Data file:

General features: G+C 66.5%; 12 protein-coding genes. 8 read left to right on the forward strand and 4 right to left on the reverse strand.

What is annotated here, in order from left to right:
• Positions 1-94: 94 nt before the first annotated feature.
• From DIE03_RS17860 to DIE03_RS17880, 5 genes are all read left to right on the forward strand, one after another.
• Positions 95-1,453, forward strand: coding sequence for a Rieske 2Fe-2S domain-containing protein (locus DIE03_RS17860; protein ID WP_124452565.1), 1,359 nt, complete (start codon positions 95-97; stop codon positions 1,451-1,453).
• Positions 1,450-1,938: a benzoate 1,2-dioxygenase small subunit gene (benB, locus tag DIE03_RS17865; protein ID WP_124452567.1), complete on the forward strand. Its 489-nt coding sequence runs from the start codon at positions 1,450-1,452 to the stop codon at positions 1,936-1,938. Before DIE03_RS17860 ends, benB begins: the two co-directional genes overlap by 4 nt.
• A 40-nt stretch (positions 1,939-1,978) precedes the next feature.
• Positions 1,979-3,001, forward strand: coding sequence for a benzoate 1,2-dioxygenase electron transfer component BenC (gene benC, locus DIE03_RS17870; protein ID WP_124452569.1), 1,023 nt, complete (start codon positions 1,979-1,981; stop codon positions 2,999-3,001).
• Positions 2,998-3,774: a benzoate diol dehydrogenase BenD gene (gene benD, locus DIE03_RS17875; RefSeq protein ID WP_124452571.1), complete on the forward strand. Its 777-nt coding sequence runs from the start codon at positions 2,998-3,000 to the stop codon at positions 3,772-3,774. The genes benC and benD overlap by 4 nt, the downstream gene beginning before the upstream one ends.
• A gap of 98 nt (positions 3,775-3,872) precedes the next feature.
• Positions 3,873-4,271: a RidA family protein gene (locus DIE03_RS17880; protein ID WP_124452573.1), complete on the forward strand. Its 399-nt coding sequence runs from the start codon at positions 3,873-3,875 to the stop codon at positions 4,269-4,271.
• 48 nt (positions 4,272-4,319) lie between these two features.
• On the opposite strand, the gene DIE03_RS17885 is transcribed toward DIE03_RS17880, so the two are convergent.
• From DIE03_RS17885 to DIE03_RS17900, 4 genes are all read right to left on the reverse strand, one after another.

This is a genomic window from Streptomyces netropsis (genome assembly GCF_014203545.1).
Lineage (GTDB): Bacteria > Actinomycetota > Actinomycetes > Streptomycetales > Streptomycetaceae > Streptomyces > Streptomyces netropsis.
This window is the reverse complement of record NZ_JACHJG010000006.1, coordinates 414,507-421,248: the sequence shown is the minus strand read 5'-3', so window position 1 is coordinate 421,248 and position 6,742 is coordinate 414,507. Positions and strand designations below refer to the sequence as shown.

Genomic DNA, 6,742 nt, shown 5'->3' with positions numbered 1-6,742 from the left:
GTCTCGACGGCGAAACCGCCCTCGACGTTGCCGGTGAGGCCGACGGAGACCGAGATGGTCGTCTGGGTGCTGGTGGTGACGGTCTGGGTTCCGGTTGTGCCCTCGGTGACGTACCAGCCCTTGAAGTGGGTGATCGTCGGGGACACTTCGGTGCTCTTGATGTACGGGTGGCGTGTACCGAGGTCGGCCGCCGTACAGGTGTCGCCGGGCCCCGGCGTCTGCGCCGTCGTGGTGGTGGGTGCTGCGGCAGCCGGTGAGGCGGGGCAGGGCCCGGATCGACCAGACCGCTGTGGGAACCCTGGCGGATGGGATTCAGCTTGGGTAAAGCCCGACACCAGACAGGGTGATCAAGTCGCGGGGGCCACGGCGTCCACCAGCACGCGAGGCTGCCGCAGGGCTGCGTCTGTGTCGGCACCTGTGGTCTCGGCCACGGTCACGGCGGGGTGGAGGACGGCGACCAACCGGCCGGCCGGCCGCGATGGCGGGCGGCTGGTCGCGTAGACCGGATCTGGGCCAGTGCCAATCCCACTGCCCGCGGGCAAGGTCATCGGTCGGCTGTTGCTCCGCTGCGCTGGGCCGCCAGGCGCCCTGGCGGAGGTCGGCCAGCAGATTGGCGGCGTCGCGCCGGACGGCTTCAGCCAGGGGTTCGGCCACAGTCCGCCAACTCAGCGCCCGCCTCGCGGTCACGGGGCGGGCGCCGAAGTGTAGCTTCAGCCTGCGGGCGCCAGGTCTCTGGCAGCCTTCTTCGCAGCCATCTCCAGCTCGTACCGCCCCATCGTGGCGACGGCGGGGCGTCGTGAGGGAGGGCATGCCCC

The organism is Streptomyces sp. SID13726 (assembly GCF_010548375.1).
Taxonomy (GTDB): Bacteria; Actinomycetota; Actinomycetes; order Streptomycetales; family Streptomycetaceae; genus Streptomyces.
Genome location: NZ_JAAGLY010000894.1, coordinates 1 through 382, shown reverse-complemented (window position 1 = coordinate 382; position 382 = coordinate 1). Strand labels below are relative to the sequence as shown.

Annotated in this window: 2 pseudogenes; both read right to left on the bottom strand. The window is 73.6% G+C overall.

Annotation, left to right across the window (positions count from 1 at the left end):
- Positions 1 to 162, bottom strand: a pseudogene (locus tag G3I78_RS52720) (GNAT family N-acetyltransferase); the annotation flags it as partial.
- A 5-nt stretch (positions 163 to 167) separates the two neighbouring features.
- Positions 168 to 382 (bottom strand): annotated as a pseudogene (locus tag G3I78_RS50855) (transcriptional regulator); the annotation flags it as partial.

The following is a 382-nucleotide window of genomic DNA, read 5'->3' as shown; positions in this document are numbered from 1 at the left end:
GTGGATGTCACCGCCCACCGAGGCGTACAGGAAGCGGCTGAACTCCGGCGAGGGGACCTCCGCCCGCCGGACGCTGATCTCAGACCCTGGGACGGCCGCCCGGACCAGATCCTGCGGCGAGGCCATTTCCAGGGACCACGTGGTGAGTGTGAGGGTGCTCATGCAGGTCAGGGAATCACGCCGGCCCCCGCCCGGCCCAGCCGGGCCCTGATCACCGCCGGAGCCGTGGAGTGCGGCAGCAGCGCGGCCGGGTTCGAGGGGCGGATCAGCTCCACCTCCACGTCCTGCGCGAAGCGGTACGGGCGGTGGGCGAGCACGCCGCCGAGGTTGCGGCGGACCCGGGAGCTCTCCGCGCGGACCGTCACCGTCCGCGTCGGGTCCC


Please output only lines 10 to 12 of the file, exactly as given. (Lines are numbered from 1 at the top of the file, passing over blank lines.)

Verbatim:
• A gap of 98 nt (positions 3,775-3,872) precedes the next feature.
• Positions 3,873-4,271: a RidA family protein gene (locus DIE03_RS17880; protein ID WP_124452573.1), complete on the forward strand. Its 399-nt coding sequence runs from the start codon at positions 3,873-3,875 to the stop codon at positions 4,269-4,271.
• 48 nt (positions 4,272-4,319) lie between these two features.